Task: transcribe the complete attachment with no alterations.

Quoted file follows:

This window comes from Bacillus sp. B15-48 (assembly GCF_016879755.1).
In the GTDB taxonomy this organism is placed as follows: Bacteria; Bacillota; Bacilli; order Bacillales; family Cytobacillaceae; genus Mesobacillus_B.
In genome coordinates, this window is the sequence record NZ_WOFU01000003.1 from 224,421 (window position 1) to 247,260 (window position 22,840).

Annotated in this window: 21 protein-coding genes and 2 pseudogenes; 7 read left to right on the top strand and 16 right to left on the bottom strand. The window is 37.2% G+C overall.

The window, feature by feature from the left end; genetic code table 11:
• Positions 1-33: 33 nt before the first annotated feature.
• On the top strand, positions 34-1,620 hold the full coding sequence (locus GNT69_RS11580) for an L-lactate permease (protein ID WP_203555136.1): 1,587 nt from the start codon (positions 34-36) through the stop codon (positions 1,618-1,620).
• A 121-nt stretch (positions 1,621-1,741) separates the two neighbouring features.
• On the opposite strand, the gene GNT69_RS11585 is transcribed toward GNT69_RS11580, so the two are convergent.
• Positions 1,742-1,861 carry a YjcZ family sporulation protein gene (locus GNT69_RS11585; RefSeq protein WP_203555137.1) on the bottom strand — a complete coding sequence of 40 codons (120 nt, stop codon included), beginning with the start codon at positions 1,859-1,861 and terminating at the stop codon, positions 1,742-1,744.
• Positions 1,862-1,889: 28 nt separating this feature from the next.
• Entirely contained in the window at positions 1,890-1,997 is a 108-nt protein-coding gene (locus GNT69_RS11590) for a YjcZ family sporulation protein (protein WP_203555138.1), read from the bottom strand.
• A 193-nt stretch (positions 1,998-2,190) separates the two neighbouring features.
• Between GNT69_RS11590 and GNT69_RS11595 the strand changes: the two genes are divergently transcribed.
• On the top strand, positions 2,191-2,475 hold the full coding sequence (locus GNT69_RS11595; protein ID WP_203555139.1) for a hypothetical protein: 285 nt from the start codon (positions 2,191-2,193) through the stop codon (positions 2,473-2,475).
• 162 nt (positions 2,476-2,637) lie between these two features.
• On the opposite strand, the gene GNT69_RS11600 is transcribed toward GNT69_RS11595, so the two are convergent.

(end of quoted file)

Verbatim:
This window comes from Bacillus sp. B15-48 (assembly GCF_016879755.1).
In the GTDB taxonomy this organism is placed as follows: Bacteria; Bacillota; Bacilli; order Bacillales; family Cytobacillaceae; genus Mesobacillus_B.
In genome coordinates, this window is the sequence record NZ_WOFU01000003.1 from 224,421 (window position 1) to 247,260 (window position 22,840).

Annotated in this window: 21 protein-coding genes and 2 pseudogenes; 7 read left to right on the top strand and 16 right to left on the bottom strand. The window is 37.2% G+C overall.

The window, feature by feature from the left end; genetic code table 11:
• Positions 1-33: 33 nt before the first annotated feature.
• On the top strand, positions 34-1,620 hold the full coding sequence (locus GNT69_RS11580) for an L-lactate permease (protein ID WP_203555136.1): 1,587 nt from the start codon (positions 34-36) through the stop codon (positions 1,618-1,620).
• A 121-nt stretch (positions 1,621-1,741) separates the two neighbouring features.
• On the opposite strand, the gene GNT69_RS11585 is transcribed toward GNT69_RS11580, so the two are convergent.
• Positions 1,742-1,861 carry a YjcZ family sporulation protein gene (locus GNT69_RS11585; RefSeq protein WP_203555137.1) on the bottom strand — a complete coding sequence of 40 codons (120 nt, stop codon included), beginning with the start codon at positions 1,859-1,861 and terminating at the stop codon, positions 1,742-1,744.
• Positions 1,862-1,889: 28 nt separating this feature from the next.
• Entirely contained in the window at positions 1,890-1,997 is a 108-nt protein-coding gene (locus GNT69_RS11590) for a YjcZ family sporulation protein (protein WP_203555138.1), read from the bottom strand.
• A 193-nt stretch (positions 1,998-2,190) separates the two neighbouring features.
• Between GNT69_RS11590 and GNT69_RS11595 the strand changes: the two genes are divergently transcribed.
• On the top strand, positions 2,191-2,475 hold the full coding sequence (locus GNT69_RS11595; protein ID WP_203555139.1) for a hypothetical protein: 285 nt from the start codon (positions 2,191-2,193) through the stop codon (positions 2,473-2,475).
• 162 nt (positions 2,476-2,637) lie between these two features.
• On the opposite strand, the gene GNT69_RS11600 is transcribed toward GNT69_RS11595, so the two are convergent.